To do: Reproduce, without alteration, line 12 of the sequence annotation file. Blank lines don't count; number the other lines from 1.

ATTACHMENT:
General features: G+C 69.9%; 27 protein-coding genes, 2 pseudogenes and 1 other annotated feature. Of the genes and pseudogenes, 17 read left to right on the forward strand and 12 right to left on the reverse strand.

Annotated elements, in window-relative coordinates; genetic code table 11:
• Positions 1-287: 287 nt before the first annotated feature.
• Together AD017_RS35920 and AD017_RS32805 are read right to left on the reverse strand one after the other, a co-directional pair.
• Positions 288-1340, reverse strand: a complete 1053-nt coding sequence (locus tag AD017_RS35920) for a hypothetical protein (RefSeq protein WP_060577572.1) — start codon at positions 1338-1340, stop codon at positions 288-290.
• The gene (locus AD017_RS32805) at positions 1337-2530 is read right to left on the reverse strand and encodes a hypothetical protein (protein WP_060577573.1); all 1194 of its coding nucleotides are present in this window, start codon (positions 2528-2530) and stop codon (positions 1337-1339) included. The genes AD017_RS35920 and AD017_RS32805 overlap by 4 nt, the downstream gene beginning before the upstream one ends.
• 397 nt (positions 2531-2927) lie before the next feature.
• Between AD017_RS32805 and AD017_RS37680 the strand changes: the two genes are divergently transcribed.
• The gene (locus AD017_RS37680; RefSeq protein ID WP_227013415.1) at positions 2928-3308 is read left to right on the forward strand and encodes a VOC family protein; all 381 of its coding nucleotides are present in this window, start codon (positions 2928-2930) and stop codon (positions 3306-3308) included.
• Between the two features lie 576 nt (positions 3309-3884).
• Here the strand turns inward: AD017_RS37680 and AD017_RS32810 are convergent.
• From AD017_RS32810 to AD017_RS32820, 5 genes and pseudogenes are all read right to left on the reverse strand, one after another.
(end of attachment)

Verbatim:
• From AD017_RS32810 to AD017_RS32820, 5 genes and pseudogenes are all read right to left on the reverse strand, one after another.